Two areas of Burien will be receiving special land-use subarea planning attention this year: the Ambaum corridor and Boulevard Park. The subarea plans will form the framework for future actions to revitalize these areas. Each neighborhood played an important role in the formation of modern-day Burien.
Historic Ambaum Route
In the early days of settlement, two communities–Sunnydale and Burien–vied to become the economic center of the area. Seahurst won when it became the southern terminus for the Highland Park & Lake Burien Railroad, a trolley service connecting Burien to Seattle and its markets and shipyards.
Jacob Ambaum, a homesteader with some experience in road construction, was enlisted to clear the route through the dense forest and lay the track. Rail service began in 1912. The unreliability of service and unexpected hazards, such as the notorious incident of caterpillars falling off trees and making the tracks too slick for the trolley to gain traction, earned the line the nicknames “Toonerville Trolley” and “Galloping Goose.”
A rutted, often muddy, graveled wagon trail ran along the tracks, and by 1916, Ambaum was tasked with improving the trail. By the time trolley service was discontinued in 1929, Ambaum Road had become a vital route to Seattle from the south end. As the years went by, and farms gave way to neighborhoods, Ambaum Road remained an important link to Seattle.
Boulevard Park: From Farms to Airplanes
Settled in the 1870s, the greater Boulevard Park area, once mostly truck farms serving Seattle, also changed with the times. The opening of the Boeing Airplane Company in 1917 and the dedication of Boeing Field as Seattle’s first municipal airport in 1928 provided impetus for professional and technical workers to move into the area. Over the years, as the population density increased, smaller neighborhoods such as Southern Heights and Beverly Park broke off from the original Boulevard Park.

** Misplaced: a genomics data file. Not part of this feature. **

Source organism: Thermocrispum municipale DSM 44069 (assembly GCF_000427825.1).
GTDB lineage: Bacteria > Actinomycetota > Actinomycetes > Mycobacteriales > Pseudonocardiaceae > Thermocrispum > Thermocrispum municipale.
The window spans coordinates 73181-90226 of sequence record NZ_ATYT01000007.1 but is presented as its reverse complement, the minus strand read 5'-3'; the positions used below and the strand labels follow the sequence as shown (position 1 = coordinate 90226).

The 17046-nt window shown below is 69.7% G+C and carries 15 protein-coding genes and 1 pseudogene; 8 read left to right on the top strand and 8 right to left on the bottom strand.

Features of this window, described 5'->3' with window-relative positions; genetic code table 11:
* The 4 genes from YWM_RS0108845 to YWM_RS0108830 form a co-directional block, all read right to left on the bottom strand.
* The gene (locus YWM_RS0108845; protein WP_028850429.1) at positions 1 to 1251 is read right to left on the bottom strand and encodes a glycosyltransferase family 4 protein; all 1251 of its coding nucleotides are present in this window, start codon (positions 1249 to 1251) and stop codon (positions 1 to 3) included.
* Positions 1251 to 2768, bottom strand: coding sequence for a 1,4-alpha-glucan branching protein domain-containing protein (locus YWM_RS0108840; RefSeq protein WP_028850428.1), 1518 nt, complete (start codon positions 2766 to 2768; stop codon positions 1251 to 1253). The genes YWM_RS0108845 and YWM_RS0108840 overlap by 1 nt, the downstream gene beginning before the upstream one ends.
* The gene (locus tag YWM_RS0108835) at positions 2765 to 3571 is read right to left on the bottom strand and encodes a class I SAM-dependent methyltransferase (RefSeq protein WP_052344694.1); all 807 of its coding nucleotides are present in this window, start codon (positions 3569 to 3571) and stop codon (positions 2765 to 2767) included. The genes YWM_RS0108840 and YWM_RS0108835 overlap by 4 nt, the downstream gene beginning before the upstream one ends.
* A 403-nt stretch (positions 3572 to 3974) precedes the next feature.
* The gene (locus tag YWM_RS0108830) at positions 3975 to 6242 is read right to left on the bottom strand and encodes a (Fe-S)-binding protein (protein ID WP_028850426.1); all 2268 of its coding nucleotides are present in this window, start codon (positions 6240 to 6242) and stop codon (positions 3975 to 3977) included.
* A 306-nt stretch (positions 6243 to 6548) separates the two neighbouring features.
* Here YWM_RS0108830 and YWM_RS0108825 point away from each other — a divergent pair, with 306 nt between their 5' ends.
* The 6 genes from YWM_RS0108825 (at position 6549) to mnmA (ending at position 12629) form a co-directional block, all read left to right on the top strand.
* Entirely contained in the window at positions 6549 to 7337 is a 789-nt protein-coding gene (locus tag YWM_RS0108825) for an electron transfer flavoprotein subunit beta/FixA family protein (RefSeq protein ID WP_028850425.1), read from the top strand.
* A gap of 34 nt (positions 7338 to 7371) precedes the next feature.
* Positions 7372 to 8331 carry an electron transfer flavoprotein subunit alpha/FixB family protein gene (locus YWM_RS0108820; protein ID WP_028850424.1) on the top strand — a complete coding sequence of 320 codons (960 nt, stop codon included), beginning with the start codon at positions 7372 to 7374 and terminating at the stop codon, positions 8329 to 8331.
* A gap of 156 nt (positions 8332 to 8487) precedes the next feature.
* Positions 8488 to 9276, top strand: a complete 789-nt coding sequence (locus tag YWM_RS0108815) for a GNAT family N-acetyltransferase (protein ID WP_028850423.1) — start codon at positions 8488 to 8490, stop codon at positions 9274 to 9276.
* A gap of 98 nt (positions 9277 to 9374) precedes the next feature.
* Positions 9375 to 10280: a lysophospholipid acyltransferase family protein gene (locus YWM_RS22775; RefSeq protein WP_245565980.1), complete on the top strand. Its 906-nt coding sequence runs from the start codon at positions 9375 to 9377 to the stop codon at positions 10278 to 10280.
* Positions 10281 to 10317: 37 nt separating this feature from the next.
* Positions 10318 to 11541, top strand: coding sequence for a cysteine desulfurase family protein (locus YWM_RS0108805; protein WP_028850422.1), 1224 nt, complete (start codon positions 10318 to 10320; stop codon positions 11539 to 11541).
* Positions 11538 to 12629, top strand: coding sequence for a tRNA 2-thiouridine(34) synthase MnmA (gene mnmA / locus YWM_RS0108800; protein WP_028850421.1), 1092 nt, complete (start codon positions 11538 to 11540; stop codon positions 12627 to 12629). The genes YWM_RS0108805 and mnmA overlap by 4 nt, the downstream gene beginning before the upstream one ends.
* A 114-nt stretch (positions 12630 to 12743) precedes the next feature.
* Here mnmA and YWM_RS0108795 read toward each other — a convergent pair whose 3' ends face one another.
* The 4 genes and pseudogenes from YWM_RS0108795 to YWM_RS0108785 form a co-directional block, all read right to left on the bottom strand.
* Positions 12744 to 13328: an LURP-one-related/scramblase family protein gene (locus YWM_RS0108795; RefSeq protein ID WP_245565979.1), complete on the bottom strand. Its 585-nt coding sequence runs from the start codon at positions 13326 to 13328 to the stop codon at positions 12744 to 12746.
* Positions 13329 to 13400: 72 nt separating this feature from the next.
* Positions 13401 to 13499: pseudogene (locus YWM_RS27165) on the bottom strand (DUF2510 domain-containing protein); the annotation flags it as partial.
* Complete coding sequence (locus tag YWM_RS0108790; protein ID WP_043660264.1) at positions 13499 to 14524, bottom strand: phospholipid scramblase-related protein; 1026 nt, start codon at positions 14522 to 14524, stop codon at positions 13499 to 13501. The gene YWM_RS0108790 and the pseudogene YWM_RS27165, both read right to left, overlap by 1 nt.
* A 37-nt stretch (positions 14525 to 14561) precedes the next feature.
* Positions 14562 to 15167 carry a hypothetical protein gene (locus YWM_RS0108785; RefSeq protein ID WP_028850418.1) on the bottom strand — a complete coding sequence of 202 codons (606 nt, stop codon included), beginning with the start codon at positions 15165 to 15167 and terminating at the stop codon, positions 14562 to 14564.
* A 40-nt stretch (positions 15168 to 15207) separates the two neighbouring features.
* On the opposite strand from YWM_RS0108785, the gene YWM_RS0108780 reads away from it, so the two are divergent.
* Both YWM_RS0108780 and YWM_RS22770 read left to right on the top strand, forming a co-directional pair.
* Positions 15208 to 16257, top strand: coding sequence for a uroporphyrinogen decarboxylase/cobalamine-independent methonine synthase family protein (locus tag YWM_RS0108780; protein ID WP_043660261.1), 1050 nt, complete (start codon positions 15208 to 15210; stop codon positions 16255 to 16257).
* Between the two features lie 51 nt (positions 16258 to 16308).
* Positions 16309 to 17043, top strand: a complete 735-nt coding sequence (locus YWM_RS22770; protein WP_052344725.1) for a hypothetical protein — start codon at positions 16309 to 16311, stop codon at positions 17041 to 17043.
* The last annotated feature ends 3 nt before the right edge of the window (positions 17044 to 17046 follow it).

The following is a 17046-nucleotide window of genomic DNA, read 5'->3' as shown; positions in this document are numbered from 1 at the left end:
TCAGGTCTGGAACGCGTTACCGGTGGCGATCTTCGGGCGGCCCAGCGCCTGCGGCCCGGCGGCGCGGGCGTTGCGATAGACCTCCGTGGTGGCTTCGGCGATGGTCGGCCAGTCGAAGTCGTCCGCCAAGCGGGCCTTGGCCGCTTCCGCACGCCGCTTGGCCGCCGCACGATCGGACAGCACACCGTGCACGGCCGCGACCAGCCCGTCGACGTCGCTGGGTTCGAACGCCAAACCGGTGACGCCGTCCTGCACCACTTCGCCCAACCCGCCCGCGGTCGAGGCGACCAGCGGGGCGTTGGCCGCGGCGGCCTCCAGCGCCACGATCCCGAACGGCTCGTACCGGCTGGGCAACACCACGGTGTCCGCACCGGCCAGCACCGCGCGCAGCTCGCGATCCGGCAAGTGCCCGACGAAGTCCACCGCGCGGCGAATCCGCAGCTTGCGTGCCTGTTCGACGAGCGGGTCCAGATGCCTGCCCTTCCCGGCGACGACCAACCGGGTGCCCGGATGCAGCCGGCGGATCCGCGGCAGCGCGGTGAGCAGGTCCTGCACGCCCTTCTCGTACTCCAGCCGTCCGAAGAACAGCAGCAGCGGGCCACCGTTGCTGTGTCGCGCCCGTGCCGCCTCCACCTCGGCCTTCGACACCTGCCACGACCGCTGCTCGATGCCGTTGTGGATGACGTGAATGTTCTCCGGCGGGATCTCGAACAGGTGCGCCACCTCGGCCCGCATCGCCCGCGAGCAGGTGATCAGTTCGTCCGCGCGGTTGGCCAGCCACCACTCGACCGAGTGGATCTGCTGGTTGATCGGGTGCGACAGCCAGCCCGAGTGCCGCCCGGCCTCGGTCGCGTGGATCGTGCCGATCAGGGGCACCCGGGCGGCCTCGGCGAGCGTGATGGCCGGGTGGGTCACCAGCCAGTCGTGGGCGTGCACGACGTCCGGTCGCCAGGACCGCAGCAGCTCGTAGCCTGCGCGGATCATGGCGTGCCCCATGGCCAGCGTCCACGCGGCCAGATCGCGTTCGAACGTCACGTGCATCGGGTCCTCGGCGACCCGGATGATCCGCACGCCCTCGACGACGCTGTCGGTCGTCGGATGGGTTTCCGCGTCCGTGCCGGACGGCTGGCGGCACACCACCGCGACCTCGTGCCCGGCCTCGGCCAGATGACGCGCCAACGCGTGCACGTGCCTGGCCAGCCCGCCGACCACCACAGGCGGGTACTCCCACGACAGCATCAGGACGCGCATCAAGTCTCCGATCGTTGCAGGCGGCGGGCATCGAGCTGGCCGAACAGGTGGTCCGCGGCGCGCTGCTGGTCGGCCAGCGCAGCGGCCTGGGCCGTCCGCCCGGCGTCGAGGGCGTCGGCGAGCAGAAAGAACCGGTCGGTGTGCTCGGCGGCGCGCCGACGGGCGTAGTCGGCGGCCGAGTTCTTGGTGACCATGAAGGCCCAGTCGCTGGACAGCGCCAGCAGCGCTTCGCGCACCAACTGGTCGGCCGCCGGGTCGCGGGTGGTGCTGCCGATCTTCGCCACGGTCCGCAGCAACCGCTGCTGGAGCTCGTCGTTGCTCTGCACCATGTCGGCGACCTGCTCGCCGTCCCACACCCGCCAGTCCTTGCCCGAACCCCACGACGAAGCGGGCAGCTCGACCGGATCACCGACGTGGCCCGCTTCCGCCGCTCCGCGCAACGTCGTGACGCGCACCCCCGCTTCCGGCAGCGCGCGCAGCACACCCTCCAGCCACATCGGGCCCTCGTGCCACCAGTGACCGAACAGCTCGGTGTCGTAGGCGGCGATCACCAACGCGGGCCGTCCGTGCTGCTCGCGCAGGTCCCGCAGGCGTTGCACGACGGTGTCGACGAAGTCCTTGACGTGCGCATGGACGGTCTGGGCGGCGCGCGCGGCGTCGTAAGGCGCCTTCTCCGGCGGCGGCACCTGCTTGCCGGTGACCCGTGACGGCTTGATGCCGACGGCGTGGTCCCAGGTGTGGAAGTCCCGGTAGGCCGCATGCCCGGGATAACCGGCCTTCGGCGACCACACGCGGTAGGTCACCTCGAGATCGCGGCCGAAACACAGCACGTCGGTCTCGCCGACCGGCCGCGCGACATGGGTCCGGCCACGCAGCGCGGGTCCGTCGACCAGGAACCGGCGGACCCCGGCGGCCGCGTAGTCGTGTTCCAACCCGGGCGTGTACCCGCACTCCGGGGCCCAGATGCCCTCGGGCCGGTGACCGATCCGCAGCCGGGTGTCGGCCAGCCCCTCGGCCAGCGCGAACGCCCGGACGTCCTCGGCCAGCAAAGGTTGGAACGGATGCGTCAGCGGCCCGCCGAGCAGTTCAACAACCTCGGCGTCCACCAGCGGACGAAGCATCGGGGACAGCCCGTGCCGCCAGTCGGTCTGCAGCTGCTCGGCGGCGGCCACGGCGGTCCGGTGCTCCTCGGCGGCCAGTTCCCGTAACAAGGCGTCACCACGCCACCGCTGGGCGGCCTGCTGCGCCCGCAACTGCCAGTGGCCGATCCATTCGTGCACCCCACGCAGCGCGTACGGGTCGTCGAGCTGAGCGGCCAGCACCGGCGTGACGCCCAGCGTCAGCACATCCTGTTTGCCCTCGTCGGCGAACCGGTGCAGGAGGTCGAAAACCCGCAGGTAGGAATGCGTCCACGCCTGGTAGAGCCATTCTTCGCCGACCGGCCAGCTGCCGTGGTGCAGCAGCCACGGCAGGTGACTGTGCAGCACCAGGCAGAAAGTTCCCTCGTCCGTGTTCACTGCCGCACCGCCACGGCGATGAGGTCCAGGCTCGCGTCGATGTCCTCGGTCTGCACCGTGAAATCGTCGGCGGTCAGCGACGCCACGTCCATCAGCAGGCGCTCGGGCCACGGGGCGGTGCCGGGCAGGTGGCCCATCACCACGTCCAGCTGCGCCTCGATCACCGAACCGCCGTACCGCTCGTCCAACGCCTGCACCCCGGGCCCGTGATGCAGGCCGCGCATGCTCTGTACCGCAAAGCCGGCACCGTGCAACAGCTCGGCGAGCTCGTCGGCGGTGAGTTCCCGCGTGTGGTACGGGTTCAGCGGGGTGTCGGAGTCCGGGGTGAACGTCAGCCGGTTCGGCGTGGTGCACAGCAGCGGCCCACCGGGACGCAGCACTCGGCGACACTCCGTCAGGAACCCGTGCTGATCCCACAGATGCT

From the 1940s through the 1970s, Boulevard Park had a thriving commercial center located around Des Moines Memorial Drive South and S 128th St. that included grocery stores, drug stores, cafes, lumber yards, and a variety of professional services.
In 1937, a group of civic-minded Boulevard Park women, the Wednesday Social Club, sponsored a new public library for the area. In 1943, that library became the first to join the King County Library System.
Photo Credit: King County Library System
The expansion of Seattle Tacoma International Airport over the years has severely impacted the area. One of the most culturally diverse neighborhoods in the city, many local residents say they would like to see more commercial growth and social amenities.
These planning studies are the first step in breathing new life into the Ambaum corridor and Boulevard Park neighborhoods. Planning will occur in 2021. City of Burien staff are reaching out to people who are interested in each neighborhood. Learn more about how to get involved.